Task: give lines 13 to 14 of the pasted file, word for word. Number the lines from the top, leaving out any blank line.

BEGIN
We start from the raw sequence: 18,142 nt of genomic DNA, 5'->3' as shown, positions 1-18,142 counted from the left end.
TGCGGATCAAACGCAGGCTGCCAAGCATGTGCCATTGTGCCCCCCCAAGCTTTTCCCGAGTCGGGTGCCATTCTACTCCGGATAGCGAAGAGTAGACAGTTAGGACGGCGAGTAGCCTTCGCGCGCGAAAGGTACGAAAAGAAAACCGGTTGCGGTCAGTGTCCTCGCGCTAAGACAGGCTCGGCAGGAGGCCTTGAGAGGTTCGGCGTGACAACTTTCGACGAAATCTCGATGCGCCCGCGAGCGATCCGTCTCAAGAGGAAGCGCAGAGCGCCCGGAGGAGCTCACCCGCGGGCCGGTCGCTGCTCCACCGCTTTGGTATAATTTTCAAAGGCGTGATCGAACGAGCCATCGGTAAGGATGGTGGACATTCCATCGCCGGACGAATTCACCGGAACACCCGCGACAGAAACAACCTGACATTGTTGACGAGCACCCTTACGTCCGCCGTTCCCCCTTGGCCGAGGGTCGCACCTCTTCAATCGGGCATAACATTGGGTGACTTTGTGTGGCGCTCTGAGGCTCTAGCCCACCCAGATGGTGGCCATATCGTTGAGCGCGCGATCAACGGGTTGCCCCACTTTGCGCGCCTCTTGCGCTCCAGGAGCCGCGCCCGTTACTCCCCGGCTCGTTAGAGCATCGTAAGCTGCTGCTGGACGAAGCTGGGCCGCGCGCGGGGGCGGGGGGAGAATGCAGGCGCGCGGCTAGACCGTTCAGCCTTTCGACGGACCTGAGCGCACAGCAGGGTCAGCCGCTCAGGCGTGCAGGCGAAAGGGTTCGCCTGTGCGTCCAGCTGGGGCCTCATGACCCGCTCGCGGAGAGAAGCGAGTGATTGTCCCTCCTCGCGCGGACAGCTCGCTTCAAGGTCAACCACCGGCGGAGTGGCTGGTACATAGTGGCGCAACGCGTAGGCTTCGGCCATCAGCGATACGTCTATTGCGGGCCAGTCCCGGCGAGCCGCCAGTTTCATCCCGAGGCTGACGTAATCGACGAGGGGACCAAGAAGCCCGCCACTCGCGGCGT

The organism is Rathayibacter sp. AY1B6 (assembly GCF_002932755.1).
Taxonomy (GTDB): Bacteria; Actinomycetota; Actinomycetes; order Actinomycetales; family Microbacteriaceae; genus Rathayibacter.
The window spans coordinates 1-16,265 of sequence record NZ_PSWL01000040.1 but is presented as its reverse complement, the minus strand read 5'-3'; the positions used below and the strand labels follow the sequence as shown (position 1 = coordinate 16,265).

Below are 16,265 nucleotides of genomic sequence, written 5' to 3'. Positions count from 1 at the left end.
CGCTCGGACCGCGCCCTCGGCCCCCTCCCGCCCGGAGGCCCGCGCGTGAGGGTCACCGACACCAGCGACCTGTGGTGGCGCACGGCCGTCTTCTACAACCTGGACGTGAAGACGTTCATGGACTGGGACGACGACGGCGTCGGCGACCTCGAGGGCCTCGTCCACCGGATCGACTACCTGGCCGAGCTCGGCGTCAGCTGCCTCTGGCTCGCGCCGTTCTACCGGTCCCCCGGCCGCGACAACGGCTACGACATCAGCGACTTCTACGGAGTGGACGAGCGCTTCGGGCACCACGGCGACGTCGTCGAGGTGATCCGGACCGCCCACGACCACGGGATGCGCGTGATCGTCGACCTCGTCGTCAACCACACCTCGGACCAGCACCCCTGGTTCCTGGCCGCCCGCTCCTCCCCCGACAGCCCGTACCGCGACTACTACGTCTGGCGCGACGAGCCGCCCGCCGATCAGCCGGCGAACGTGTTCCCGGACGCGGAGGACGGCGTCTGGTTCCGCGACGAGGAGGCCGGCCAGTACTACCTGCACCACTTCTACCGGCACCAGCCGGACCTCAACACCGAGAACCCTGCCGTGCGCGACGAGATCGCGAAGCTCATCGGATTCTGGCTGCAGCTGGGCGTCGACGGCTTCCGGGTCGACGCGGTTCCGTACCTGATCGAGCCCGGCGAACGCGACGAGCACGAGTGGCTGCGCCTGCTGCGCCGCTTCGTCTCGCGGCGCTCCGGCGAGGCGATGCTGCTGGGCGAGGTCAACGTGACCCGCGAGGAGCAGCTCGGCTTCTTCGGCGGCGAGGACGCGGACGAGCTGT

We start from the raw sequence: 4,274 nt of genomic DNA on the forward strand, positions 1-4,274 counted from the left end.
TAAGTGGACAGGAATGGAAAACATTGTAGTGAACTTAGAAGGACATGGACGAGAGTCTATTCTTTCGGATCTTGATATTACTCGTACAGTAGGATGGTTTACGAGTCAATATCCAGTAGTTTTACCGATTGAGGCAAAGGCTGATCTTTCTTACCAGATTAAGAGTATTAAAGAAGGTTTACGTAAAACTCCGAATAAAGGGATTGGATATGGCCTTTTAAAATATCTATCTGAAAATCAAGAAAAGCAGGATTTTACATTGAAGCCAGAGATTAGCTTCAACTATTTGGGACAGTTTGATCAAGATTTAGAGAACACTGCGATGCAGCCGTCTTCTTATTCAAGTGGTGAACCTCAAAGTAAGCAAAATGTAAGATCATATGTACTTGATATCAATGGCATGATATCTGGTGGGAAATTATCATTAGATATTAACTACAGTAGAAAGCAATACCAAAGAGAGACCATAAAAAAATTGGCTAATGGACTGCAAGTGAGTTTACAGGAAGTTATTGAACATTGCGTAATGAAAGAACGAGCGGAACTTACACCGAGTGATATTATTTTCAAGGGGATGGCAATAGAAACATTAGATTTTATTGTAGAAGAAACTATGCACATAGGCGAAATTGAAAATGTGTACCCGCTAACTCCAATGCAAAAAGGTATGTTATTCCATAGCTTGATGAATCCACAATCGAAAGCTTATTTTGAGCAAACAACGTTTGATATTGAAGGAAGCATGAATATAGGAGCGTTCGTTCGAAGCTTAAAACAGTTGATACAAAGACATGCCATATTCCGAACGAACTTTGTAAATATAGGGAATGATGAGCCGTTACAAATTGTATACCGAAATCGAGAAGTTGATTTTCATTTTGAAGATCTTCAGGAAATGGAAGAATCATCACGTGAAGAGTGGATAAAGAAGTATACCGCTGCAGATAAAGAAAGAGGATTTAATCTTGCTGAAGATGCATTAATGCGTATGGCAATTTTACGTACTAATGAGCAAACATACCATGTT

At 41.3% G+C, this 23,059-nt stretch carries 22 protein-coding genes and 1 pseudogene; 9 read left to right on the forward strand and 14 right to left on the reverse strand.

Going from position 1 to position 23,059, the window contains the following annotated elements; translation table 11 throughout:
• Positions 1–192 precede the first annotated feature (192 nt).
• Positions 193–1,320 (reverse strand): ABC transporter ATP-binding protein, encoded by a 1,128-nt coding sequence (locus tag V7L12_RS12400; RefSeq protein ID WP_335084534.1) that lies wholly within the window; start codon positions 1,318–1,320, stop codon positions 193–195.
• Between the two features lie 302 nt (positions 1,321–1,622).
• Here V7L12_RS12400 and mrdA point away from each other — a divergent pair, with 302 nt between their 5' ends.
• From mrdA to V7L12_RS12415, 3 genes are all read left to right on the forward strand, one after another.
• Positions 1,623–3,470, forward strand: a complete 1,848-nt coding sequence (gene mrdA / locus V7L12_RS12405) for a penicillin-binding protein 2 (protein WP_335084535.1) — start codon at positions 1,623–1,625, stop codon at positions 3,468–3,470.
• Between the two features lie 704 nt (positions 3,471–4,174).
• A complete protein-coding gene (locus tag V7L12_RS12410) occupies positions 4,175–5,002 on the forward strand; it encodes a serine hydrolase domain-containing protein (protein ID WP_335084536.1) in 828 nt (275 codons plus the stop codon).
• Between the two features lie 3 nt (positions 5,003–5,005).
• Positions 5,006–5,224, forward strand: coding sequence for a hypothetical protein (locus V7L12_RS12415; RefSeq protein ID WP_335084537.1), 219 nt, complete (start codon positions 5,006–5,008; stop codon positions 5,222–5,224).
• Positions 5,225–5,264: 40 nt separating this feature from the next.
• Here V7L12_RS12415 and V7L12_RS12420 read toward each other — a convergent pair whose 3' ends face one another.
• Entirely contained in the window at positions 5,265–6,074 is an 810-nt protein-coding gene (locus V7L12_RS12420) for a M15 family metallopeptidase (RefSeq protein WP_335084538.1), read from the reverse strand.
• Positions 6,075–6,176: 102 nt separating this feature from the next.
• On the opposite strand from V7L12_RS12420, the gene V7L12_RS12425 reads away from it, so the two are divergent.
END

• Positions 193–1,320 (reverse strand): ABC transporter ATP-binding protein, encoded by a 1,128-nt coding sequence (locus tag V7L12_RS12400; RefSeq protein ID WP_335084534.1) that lies wholly within the window; start codon positions 1,318–1,320, stop codon positions 193–195.
• Between the two features lie 302 nt (positions 1,321–1,622).